That’s not a lot, but when he needed to raise funding for new equipment, he was able to leverage that community by selling a special run of non-fungible tokens (NFTs), which were quickly swiped up.
Buyers of the NFTs didn’t only get one-off pieces of digital art, but also financial returns (5% of Saaremaa Mahemuna’s future profit will be distributed among digital chicken owners) and access to different community-driven decisions and participation. Tang, meanwhile, can now go to supermarkets and other distributors and show that he has a loyal community backing his product.
There’s no reason creators such as singers, vloggers, writers, and visual artists shouldn’t be able to take a similar approach. They should be able to create their own communities and use the power of those communities to market themselves. Web3 allows them to do just that.
It’s what users want too. Young people especially define themselves by the communities they belong to, whether those groups are associated with creators, brands or activities. Again, Web3 allows them to be part of these communities but in a way that gives them control over their interactions.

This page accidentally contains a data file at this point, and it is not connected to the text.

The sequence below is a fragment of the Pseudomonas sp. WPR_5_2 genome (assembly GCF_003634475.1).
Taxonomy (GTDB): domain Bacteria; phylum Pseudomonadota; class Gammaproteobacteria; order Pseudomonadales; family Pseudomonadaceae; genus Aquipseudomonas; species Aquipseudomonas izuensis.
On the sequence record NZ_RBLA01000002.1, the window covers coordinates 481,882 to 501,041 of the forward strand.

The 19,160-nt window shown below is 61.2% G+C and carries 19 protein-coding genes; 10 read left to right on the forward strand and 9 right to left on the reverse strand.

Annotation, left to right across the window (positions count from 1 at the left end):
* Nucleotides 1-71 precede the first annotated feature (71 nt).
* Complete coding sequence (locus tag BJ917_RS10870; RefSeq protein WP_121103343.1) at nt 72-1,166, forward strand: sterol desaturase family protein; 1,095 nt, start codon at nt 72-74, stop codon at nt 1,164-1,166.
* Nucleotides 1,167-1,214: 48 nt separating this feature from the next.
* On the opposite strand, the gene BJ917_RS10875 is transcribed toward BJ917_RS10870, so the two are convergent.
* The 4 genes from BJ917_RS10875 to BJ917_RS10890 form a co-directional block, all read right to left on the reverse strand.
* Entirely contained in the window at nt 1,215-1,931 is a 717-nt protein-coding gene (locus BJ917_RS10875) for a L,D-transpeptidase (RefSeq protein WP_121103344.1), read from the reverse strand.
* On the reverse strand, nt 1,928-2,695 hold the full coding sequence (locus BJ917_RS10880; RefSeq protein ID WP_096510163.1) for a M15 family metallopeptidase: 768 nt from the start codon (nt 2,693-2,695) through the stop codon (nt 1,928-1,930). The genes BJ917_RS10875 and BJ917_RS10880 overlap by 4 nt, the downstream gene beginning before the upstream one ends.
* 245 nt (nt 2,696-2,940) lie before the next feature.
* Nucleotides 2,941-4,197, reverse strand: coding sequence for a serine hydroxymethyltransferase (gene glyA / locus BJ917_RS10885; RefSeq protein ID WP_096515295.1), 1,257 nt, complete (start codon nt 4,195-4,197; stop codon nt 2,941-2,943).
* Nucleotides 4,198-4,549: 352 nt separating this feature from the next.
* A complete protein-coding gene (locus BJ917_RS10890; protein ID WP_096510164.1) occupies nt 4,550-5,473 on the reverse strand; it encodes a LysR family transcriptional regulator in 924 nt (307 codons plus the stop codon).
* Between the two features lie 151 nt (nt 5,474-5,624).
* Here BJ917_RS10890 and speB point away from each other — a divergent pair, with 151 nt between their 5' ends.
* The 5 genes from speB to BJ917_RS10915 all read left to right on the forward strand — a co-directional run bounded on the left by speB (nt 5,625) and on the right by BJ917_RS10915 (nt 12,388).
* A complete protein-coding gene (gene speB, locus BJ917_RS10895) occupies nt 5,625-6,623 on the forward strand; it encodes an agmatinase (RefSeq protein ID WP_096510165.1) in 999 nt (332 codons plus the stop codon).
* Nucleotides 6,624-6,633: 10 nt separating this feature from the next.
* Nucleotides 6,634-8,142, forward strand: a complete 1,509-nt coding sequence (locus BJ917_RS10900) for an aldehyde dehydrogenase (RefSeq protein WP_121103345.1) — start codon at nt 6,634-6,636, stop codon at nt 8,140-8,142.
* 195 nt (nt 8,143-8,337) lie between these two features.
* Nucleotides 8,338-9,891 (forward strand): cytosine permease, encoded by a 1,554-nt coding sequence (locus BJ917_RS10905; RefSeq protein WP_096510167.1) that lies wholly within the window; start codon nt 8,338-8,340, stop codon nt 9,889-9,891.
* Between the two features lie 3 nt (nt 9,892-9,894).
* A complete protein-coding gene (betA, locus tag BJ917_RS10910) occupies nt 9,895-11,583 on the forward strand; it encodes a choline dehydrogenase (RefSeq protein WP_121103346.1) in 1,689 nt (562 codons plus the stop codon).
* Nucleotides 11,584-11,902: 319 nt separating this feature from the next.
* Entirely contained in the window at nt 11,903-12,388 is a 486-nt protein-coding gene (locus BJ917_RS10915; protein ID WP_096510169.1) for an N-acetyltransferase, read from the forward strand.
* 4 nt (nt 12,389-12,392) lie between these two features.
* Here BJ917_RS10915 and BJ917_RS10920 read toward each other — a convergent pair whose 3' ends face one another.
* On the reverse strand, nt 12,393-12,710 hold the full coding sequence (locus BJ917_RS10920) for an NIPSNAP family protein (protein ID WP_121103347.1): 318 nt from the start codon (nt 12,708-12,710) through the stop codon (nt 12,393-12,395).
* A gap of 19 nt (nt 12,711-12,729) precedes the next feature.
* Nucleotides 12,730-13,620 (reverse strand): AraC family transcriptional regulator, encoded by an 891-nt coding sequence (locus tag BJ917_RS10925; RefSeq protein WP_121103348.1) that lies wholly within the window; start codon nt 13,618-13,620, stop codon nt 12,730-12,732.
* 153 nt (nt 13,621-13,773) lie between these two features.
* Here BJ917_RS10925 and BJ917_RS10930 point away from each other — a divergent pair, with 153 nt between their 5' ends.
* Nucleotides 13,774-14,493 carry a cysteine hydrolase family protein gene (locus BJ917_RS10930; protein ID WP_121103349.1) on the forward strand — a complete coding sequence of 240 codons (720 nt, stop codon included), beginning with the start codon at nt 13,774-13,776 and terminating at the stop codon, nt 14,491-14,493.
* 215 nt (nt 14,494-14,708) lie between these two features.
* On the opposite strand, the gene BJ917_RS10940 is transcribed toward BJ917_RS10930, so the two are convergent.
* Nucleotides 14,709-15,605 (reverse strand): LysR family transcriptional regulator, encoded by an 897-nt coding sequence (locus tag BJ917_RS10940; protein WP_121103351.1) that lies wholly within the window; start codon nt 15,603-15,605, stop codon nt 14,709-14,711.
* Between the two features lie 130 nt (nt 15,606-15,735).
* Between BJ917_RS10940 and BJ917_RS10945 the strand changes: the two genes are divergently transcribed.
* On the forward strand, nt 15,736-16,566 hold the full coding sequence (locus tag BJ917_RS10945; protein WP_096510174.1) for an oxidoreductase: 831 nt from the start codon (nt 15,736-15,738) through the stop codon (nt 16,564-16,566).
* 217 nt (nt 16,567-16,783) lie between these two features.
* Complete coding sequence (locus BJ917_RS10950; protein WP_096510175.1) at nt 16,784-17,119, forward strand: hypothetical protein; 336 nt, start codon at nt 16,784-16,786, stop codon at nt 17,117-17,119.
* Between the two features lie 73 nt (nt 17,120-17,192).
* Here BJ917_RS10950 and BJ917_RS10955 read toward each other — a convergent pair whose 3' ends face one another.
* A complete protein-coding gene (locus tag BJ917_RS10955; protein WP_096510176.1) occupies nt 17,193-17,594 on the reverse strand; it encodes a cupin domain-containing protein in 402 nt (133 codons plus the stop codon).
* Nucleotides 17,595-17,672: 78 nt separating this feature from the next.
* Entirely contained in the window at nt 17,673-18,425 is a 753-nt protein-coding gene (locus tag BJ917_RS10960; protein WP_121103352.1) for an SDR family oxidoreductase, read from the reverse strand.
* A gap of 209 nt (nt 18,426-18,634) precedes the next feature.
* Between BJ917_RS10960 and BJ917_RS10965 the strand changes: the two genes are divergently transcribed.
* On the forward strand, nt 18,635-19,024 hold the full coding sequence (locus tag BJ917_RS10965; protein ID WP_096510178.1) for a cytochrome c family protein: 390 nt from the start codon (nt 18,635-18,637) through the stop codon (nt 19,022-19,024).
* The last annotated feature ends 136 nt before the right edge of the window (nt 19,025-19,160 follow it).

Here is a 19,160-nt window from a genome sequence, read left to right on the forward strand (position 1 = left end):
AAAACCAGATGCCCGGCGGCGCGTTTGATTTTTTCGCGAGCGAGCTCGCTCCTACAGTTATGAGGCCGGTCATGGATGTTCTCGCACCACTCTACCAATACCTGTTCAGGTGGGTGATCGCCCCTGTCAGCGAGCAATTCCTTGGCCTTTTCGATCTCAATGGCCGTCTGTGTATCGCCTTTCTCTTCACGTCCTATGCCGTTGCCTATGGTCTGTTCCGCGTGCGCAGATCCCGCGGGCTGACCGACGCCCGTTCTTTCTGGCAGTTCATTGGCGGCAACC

A new model
Ultimately then, the Web3 vision for the internet isn’t about new technologies. Instead, it’s a new organisational model, where community members are investors, clients, promoters and team members at the same time.
For creators, who have been at the receiving end of some big, negative shifts over the past couple of years, the benefits of this model are obvious. But it should also be clear that every internet user stands to benefit from a system that’s far closer to the utopian vision of the internet which deserves to be enjoyed as a human right.
Erki Koldits is the CEO and founder of POPSPOT, an online space that allows creators to build authentic communities with their fans. A career entrepreneur, he has been involved in the technology space for the past 20 years and has helped drive advancements in everything from call centre technology to fintech, blockchain, and Web3.